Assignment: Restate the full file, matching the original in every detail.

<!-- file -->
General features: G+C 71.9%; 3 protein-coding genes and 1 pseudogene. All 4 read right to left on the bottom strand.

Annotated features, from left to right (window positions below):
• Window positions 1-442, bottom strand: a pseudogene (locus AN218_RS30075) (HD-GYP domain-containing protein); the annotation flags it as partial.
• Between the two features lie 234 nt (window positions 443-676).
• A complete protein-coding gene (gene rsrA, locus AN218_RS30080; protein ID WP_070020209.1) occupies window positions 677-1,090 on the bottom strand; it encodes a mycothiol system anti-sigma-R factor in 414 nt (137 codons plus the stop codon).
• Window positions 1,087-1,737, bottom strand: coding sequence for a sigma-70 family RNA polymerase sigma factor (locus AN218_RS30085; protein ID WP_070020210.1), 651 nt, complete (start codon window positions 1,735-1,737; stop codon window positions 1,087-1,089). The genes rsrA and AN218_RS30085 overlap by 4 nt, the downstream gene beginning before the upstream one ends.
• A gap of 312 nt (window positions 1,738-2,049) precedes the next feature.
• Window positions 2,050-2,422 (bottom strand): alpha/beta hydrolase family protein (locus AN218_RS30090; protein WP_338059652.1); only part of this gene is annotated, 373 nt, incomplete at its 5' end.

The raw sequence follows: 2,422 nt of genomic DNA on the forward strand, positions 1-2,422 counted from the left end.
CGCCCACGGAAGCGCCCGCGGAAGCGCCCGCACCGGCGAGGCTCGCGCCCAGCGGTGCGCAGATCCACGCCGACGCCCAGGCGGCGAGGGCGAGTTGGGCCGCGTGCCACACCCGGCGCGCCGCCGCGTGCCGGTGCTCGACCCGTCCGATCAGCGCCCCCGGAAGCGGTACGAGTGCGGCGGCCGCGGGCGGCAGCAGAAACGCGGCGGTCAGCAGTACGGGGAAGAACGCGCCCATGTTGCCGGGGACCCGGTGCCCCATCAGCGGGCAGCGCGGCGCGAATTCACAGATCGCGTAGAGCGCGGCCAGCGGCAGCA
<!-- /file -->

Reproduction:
General features: G+C 71.9%; 3 protein-coding genes and 1 pseudogene. All 4 read right to left on the bottom strand.

Annotated features, from left to right (window positions below):
• Window positions 1-442, bottom strand: a pseudogene (locus AN218_RS30075) (HD-GYP domain-containing protein); the annotation flags it as partial.
• Between the two features lie 234 nt (window positions 443-676).
• A complete protein-coding gene (gene rsrA, locus AN218_RS30080; protein ID WP_070020209.1) occupies window positions 677-1,090 on the bottom strand; it encodes a mycothiol system anti-sigma-R factor in 414 nt (137 codons plus the stop codon).
• Window positions 1,087-1,737, bottom strand: coding sequence for a sigma-70 family RNA polymerase sigma factor (locus AN218_RS30085; protein ID WP_070020210.1), 651 nt, complete (start codon window positions 1,735-1,737; stop codon window positions 1,087-1,089). The genes rsrA and AN218_RS30085 overlap by 4 nt, the downstream gene beginning before the upstream one ends.
• A gap of 312 nt (window positions 1,738-2,049) precedes the next feature.
• Window positions 2,050-2,422 (bottom strand): alpha/beta hydrolase family protein (locus AN218_RS30090; protein WP_338059652.1); only part of this gene is annotated, 373 nt, incomplete at its 5' end.

The raw sequence follows: 2,422 nt of genomic DNA on the forward strand, positions 1-2,422 counted from the left end.
CGCCCACGGAAGCGCCCGCGGAAGCGCCCGCACCGGCGAGGCTCGCGCCCAGCGGTGCGCAGATCCACGCCGACGCCCAGGCGGCGAGGGCGAGTTGGGCCGCGTGCCACACCCGGCGCGCCGCCGCGTGCCGGTGCTCGACCCGTCCGATCAGCGCCCCCGGAAGCGGTACGAGTGCGGCGGCCGCGGGCGGCAGCAGAAACGCGGCGGTCAGCAGTACGGGGAAGAACGCGCCCATGTTGCCGGGGACCCGGTGCCCCATCAGCGGGCAGCGCGGCGCGAATTCACAGATCGCGTAGAGCGCGGCCAGCGGCAGCA